When Tootsie’s opened its doors half a century ago, it wasn’t in Music City — not officially; not yet. Back then, the Orchid Lounge set up shop in the Athens of the South, a city whose elite social classes would have preferred it be known for higher culture — more for opera than the Opry.
Take, for instance, the first impression of Tom T. Hall when he moved to town in 1964. The first thing the unparalleled singer, songwriter and storyteller noticed, much to his chagrin, was there was no live music.
“Nowhere — not anywhere in town,” recalls the onetime Tootsie’s regular, who now focuses his energies on bluegrass with his songwriter wife Dixie. “And, you know, being in the country music business, I got here and I said, ‘Where can I go hear some pickin’?’ They said, ‘You can’t.’ “
One of the only exceptions was the Opry. A decade later, the venerated country-music revue would relocate to posh new suburban digs, and take the lion’s share of the Orchid Lounge’s business with it. But in the early ’60s, it was still at the Ryman. Between and after shows, drinking and carrying-on would commence across the alley, in the narrow little joint run by Big Jeff Bess and his wife Hattie Louise — also known as “Tootsie.”
Big Jeff had already had quite the hillbilly music career, traveling with tent shows and performing several sponsored radio slots each morning on WLAC. Tootsie, too, came to play a comic role in the show. When radio work dried up, the couple turned to running nightclubs. Big Jeff’s Country Club on Franklin Road and an early Tootsie’s location on Clarksville Highway preceded the Orchid Lounge, which had been known as Mom’s under the previous owner.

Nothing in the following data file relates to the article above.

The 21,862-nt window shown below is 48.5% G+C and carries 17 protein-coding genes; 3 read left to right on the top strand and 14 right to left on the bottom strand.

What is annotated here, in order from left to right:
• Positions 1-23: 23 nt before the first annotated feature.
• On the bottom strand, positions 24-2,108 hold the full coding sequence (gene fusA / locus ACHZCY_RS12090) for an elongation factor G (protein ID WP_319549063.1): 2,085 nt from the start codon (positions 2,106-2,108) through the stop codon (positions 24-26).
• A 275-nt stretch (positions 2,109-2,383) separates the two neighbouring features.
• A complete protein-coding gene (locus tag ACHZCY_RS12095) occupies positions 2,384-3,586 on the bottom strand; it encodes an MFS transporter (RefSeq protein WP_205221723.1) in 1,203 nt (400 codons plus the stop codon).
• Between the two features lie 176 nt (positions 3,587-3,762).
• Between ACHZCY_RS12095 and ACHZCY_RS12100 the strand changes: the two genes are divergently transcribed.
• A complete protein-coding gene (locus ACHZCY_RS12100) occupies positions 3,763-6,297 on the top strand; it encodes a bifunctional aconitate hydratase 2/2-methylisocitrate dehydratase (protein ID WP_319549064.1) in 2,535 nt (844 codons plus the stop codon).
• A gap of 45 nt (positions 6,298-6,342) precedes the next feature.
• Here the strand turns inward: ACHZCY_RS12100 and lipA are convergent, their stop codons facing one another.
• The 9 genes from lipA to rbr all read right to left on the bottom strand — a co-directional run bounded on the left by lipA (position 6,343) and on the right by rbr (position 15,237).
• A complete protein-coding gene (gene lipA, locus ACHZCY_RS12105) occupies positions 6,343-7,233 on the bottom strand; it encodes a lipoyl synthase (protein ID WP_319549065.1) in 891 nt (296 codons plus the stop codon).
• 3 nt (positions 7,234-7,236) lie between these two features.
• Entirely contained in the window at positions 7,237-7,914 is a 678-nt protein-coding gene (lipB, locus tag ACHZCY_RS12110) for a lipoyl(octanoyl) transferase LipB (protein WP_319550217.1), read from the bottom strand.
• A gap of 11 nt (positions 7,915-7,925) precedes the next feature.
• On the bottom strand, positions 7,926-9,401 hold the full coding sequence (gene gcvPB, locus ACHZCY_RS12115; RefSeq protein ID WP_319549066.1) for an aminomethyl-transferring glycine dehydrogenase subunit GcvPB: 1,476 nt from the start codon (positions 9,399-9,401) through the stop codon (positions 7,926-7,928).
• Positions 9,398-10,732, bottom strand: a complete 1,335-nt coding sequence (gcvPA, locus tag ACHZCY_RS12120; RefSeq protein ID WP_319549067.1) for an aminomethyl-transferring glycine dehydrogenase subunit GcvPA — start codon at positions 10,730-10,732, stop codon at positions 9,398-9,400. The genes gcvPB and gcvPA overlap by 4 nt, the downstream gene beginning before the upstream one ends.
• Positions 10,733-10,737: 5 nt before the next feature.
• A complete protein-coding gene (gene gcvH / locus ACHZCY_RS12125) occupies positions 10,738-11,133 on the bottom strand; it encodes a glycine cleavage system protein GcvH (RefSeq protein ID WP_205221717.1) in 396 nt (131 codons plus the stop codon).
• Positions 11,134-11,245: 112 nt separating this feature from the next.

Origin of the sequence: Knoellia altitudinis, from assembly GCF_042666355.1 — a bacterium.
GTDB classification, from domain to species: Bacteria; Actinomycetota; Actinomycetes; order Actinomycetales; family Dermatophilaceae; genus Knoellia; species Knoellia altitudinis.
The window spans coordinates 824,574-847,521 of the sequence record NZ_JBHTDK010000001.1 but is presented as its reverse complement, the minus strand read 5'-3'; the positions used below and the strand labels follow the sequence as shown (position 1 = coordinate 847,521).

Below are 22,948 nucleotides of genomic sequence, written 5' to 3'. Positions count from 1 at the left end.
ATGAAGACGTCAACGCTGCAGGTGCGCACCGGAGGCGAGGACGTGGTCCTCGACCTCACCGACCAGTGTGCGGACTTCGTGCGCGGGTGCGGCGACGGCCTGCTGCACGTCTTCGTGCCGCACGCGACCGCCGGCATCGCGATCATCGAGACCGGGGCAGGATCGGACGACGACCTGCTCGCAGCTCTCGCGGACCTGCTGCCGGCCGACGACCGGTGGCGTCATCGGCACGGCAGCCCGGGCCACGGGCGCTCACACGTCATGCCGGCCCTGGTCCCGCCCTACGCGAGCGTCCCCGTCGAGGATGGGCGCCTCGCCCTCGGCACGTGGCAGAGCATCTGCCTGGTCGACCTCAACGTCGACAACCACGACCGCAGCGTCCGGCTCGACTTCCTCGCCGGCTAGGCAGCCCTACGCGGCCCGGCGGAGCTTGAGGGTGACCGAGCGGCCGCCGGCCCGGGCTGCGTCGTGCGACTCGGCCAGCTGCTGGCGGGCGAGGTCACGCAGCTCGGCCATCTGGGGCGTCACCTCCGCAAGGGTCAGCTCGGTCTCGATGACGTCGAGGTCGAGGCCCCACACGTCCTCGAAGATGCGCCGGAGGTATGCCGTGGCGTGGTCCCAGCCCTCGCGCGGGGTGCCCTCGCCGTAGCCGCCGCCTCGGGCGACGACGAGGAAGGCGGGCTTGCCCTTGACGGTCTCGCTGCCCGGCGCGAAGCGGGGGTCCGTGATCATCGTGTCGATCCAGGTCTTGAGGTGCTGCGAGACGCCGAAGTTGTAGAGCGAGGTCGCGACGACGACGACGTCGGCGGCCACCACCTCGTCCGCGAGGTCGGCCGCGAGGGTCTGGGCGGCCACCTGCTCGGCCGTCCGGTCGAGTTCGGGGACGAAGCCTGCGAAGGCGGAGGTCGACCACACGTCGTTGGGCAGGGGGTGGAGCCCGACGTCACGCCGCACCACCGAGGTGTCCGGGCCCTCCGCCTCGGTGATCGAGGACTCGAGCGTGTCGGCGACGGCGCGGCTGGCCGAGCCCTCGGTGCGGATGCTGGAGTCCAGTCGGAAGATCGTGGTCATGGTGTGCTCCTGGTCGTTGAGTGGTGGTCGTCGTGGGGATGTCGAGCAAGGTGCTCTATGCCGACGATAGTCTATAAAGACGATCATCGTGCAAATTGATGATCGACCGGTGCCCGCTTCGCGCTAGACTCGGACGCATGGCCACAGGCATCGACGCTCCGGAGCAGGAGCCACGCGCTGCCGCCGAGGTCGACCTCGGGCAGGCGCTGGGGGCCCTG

Steve Bess — son of Big Jeff and stepson of Tootsie — guesses that part of the startup capital came from the second Elia Kazan film his dad acted in, the TVA-themed Wild River. Contrary to legend, he says, orchid was by no means his stepmom’s favorite color. It only graced the exterior of her bar — which she kept running on her own after her marriage broke up — because the painter decided to mix various shades of leftover paint he had on hand.
Since Tootsie and Big Jeff already knew plenty of folks in the business from their performing and bartending, and their then-teenage son Steve was playing drums in Ray Price’s band, it took no time at all for musicians to start showing up at the Orchid Lounge. “A lot of that got started by Ray’s band, mainly Jimmy Day, the steel player, and myself,” Steve Bess says. “We would get a few other musicians and she would let us jam in the back room.”
Mel Tillis, the countrypolitan singer, songwriter and humorist whose career spans six decades — he still plays 100 dates a year and just released his first comedy album, You Ain’t Gonna Believe This …— vividly recalls the goings-on.
“It’d be four or five steel players, Buddy Emmons and Jimmy Day and Lloyd Green, all of them was up there pickin’ at one time,” Tillis says, chuckling heartily. “It was something else. And they’d want to play jazz. It’d be all that damn bebop stuff. That’s how musicians are.”
The clientele blossomed from there: “It was musicians first, and then songwriters next,” Bess says, “because they knew that a few artists would be down.”